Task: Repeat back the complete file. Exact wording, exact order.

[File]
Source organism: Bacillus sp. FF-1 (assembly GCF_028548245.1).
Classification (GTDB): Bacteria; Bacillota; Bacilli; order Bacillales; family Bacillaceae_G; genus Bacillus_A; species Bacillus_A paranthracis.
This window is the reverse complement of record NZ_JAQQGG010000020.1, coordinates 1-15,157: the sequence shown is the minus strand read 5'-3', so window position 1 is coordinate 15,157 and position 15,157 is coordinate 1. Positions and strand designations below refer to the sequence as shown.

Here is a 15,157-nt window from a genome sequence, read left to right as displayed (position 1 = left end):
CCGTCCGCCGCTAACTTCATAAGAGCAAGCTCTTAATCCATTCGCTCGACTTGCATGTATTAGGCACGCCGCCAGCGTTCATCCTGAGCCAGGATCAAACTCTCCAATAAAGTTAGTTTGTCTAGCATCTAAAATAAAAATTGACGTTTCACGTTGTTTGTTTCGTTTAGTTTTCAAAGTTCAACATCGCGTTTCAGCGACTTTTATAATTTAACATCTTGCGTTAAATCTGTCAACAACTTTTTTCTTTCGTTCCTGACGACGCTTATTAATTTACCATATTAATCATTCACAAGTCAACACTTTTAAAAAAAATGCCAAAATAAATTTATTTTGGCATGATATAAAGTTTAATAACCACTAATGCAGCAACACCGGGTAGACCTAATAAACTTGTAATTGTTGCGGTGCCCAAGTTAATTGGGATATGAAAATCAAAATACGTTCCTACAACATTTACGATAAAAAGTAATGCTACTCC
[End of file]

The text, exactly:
Source organism: Bacillus sp. FF-1 (assembly GCF_028548245.1).
Classification (GTDB): Bacteria; Bacillota; Bacilli; order Bacillales; family Bacillaceae_G; genus Bacillus_A; species Bacillus_A paranthracis.
This window is the reverse complement of record NZ_JAQQGG010000020.1, coordinates 1-15,157: the sequence shown is the minus strand read 5'-3', so window position 1 is coordinate 15,157 and position 15,157 is coordinate 1. Positions and strand designations below refer to the sequence as shown.

Here is a 15,157-nt window from a genome sequence, read left to right as displayed (position 1 = left end):
CCGTCCGCCGCTAACTTCATAAGAGCAAGCTCTTAATCCATTCGCTCGACTTGCATGTATTAGGCACGCCGCCAGCGTTCATCCTGAGCCAGGATCAAACTCTCCAATAAAGTTAGTTTGTCTAGCATCTAAAATAAAAATTGACGTTTCACGTTGTTTGTTTCGTTTAGTTTTCAAAGTTCAACATCGCGTTTCAGCGACTTTTATAATTTAACATCTTGCGTTAAATCTGTCAACAACTTTTTTCTTTCGTTCCTGACGACGCTTATTAATTTACCATATTAATCATTCACAAGTCAACACTTTTAAAAAAAATGCCAAAATAAATTTATTTTGGCATGATATAAAGTTTAATAACCACTAATGCAGCAACACCGGGTAGACCTAATAAACTTGTAATTGTTGCGGTGCCCAAGTTAATTGGGATATGAAAATCAAAATACGTTCCTACAACATTTACGATAAAAAGTAATGCTACTCC